Record producers reckoned that an increase in sound recording offset would help reduce overhead costs and allow for increased investment in new and current artists.
It would be a total game-changer, with music cities in this country becoming buoyant global hubs that we can not imagine them to be.
More Patrons For Victoria’s Small/Medium Venues
From May 28, Victoria’s small to medium sized live music venues, restaurants, bars and nightclubs can increase the number of patrons. They can have up to 200 per space provided they ensure patrons check in with the Service Victoria app and they have COVID marshals to keep an eye on folks doing the right thing.
Hilltop Hoods Partner With Z2 Comics
Hilltop Hoods partner with Z2 Comics to create Hilltop Hoods Present: Noctis in October. It is created with comedian Scott Dooley and Tokyo 5 creators Andrew Archer and Jeff Nice.
An anti-space incident infests the base with demonic aliens from another dimension, and the Hoods have monsters thrown at them, they’re drowned in inter-dimensional ectoplasm and they’re blasted across a planet in a rocket car.
Said MC Suffa, “I grew up reading Deathlok, X-Force, Spawn and a host of others, I never thought I’d be able to play a part in putting a comic together, and Z2 have been so generous with their knowledge, resources and time. As for the writing and illustrations, I’ve been a fan of Tokyo 5 since its inception.”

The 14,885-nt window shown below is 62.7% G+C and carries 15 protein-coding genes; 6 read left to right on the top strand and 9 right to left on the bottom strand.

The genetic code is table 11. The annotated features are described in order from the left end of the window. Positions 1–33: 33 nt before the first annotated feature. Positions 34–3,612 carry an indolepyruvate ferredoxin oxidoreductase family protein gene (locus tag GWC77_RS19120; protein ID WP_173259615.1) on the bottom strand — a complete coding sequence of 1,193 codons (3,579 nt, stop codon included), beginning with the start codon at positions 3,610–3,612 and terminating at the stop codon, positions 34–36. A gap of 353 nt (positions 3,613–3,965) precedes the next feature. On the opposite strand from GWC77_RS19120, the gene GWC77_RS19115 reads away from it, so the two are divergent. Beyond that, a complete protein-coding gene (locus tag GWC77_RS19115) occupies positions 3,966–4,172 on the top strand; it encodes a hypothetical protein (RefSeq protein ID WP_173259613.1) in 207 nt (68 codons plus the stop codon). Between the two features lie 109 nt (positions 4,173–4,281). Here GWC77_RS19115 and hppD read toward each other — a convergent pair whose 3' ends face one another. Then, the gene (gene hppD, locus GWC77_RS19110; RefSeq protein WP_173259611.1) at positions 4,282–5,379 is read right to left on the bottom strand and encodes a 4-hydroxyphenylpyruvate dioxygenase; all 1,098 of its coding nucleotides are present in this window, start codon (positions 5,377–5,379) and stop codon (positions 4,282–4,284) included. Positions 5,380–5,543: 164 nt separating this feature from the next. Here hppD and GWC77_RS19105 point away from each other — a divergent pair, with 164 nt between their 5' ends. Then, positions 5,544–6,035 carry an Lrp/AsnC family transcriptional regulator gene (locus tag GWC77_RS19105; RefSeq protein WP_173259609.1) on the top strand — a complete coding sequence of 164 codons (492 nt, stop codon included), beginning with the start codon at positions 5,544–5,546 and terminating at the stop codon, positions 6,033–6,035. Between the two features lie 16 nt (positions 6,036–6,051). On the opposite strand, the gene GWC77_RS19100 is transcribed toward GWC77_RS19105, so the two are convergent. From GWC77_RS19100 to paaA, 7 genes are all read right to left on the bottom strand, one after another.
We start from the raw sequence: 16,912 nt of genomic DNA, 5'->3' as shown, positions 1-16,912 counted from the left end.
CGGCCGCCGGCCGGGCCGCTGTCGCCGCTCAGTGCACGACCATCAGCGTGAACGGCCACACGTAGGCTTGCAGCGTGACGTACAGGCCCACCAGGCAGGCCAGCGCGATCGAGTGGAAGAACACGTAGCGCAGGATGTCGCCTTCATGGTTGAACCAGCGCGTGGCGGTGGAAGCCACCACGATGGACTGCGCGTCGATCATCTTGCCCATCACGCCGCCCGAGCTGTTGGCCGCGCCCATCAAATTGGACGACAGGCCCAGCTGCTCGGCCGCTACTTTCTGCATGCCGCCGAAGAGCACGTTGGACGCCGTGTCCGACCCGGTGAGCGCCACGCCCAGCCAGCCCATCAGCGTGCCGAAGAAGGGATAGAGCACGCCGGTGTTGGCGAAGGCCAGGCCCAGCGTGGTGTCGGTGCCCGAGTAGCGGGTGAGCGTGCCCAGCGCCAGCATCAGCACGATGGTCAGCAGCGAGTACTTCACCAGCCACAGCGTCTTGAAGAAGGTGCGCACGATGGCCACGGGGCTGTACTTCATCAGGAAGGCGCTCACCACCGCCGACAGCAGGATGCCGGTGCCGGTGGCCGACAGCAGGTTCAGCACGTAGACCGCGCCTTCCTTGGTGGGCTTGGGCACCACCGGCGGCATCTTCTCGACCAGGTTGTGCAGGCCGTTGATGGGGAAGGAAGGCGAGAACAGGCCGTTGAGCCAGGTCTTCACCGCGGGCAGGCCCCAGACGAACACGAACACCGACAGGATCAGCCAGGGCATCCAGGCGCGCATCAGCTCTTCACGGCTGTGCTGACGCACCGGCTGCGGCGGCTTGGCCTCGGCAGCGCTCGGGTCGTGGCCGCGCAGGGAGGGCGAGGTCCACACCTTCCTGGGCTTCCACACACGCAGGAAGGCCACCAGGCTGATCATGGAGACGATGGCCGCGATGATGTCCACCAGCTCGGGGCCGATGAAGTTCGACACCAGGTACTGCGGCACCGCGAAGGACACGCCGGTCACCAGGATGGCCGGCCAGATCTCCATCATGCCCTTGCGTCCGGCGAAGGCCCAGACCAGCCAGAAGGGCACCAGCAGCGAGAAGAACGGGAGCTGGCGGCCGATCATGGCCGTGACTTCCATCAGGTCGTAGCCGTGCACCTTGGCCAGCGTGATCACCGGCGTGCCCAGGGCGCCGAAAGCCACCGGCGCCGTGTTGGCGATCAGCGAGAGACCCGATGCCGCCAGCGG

600 Apply For Support Act Grants
When JobKeeper stopped at the end of March, Support Act quickly came up with MusicKeeper and CrewKeeper cash grants valued at $2,000 for individuals and $2,700 for families with dependent children.
The charity has had 600 applications, which will cost $1.2 million to process. But with so much financial and mental despair out there, Support Act wants more artists and workers to apply via supportact.org.au.
In addition, the Wellbeing Helpline, Manager Support Hotline and First Nations Dedicated Helpline are accessed by calling 1800 959 500.
Apple Music’s Hi Fi Tier Due Soon
For those purist audiophiles among us who prefer to have their streams of CD/studio quality, Apple Music’s hi-fi streaming service is heavily rumoured to be here “in weeks”. But the best news is that it will be free, in that it will be added to the current monthly subscription.
This will be different to rival Spotify whose hi-fi tier is expected to charge a fee. The general feeling is that this could lose the Swedish company a little bit of its global market share. But Spotify has other problems, see below.
Spotify Shifts Subscription Income Out Of Australia